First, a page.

Over the last decade, Domain Generation Algorithms (DGAs) have become a popular tool for threat actors to deliver malware as it has become a difficult technique for defenders to counter attacks. As these DGAs become more sophisticated and increasingly difficult to detect, zvelo’s Cyber Threat Intelligence Team is recommending heightened awareness, as they anticipate this to be a prominent attack method behind what is sure to be a skyrocketing volume of attacks as the US heads into a Presidential election cycle.
What are Domain Generation Algorithms (DGAs)?
Traditionally, malware used to have hard-coded domain names or IP addresses to connect directly with the Command and Control (C&C or C2) server. In contrast, DGAs use algorithms to periodically generate a large number of domain names which function as rendezvous points for malware command and control servers (MITRE ATT&CK T1568.002). Because the attacker only needs to register one of the thousands of domains the DGA produces to provide the C2 service, all the other domains serve as a distraction to flood the DNS stream with requests for DGA domains — making it easy for the attackers to hide and protect the C&C server which will be used to carry out the attack.
Types of DGAs
As always, threat actors continue to increase their level of sophistication to stay one step ahead of being detected. The desire to evade detection has led attackers to develop a different variety of DGAs, several of which we highlight below.
Pseudo-Random Generator (PRNG). The PRNG is the most common and general methodology for a DGA. The PRNG uses a deterministic random seed generator to create domain sequences which are predictable for both the attacker, and the malware. Frequently, PRNGs will use system date and time as the seed.
Character-Based DGAs. This type is the most simple and uses a random seed to select the alphabet or numbers to generate domain names. As these are the most primitive, they are also the easiest to detect. The image below represents what the character-based DGAs look like.
Dictionary-Based DGAs. This type uses dictionary based words and randomly combines them to generate domains with a random, non-human readable look — meaning, these domains are more challenging for AI/ML systems to detect as they may closely resemble legitimate domains. For example, the image below shows a sample of Dictionary-Based DGAs, used by the malware family Suppobox.
High-Collision DGAs. This type has strong collisions with other DGAs, as well as legitimate domain names. The high-collision DGA generates thousands of possible random domains which present as a core of 6-15 characters paired with common Top Level Domains (TLDs) like .net, .org, .info, etc. The structure of these DGAs increases the likelihood that they will collide with legitimate domains.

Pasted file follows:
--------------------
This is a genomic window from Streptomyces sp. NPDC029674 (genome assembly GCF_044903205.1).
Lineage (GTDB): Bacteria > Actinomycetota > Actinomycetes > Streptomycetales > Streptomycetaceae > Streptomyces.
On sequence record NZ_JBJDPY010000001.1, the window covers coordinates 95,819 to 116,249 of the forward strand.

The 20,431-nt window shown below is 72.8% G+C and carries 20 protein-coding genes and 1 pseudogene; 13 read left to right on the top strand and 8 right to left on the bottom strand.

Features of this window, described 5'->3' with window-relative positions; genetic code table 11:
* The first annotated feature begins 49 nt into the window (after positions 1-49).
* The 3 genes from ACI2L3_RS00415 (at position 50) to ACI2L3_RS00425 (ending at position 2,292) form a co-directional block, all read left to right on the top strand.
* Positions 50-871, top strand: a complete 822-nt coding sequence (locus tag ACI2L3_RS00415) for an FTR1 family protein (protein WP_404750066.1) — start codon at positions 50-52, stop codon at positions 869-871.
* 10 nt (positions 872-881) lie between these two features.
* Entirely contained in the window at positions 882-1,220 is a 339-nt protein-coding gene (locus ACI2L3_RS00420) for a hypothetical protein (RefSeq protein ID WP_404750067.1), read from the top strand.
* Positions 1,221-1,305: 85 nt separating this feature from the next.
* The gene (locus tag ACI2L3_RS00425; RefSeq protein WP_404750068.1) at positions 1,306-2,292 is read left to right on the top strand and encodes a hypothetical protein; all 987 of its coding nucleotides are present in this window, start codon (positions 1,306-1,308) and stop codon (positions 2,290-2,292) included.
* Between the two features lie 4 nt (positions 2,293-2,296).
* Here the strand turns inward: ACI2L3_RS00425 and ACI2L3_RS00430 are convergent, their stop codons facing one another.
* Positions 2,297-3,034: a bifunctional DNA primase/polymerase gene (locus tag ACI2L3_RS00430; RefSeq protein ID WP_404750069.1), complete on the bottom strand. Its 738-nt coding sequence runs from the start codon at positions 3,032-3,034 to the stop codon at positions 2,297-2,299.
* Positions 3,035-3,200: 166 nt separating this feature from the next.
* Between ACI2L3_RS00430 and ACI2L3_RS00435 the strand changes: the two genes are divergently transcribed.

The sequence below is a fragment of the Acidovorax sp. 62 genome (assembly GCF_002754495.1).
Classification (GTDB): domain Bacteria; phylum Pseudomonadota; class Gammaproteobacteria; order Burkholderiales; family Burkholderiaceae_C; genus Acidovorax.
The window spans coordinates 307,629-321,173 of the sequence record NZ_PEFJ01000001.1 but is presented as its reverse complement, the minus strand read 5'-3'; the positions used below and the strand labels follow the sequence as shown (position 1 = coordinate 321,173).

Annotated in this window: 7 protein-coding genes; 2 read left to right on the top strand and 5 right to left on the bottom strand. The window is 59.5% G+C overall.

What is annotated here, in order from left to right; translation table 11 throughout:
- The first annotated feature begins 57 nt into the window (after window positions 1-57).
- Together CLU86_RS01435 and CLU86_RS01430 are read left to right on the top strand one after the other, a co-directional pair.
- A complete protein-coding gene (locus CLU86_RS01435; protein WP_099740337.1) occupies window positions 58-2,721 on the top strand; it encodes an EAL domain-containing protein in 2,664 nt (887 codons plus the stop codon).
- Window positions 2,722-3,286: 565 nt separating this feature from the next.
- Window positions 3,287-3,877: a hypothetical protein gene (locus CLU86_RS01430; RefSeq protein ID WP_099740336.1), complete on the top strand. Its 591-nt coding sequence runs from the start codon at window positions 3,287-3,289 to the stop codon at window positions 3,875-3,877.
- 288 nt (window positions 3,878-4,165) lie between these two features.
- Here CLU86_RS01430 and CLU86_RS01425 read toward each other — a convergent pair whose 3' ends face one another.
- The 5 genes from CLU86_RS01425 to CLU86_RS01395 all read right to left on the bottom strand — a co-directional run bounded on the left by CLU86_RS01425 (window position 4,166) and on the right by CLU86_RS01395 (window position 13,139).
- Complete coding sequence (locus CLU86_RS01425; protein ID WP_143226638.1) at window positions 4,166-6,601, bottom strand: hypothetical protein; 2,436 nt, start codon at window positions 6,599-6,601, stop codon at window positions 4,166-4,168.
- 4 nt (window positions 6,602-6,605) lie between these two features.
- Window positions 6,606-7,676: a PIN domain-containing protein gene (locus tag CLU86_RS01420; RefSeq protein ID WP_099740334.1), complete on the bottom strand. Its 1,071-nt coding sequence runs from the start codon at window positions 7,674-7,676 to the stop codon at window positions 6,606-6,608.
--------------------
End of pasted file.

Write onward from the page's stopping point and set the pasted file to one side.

Malware Attack Prevention
DGAs fuel malware attacks, so the best defense is early and ongoing detection. From the threat intelligence and malicious detection perspective, ferreting out the DGAs is a continuous process which leverages advanced AI and Machine Learning techniques to train sophisticated algorithms that can detect patterns of DGA creation. However, as soon these patterns can be detected, the threat actors get back to work and retool their own algorithms to once again, evade detection.
As we approach the end of the summer, zvelo’s Cyber Threat Intelligence Team anticipates a new cycle of DGAs to launch a multitude of malware campaigns. And, expectedly, this will also escalate as the US enters into a potentially contentious election cycle. Cybersecurity always requires that users possess a heightened level of awareness. To that end, below are a few tips which can alert users to potential DGA-fueled malware attacks.
Know What to Look For
- Domains that appear as a random string of characters that do not make sense, or what appears to be a date and time.
- Suspicious links which redirect to legitimate sites like google. C2 servers may often require specific headers or requests to communicate a malicious payload. When those specific requests are not present, a user will be redirected to a site like google.
What Can Users Do?
- Report suspicious domains to your security team or IT department.
- Don’t open unexpected attachments, especially those from unknown sources.
- Don’t click on links from unexpected or unknown sources.
- Don’t enable macros on attached documents without confirming that you can do so safely from the sender and your IT department.
- Run security software that can help prevent malware attacks.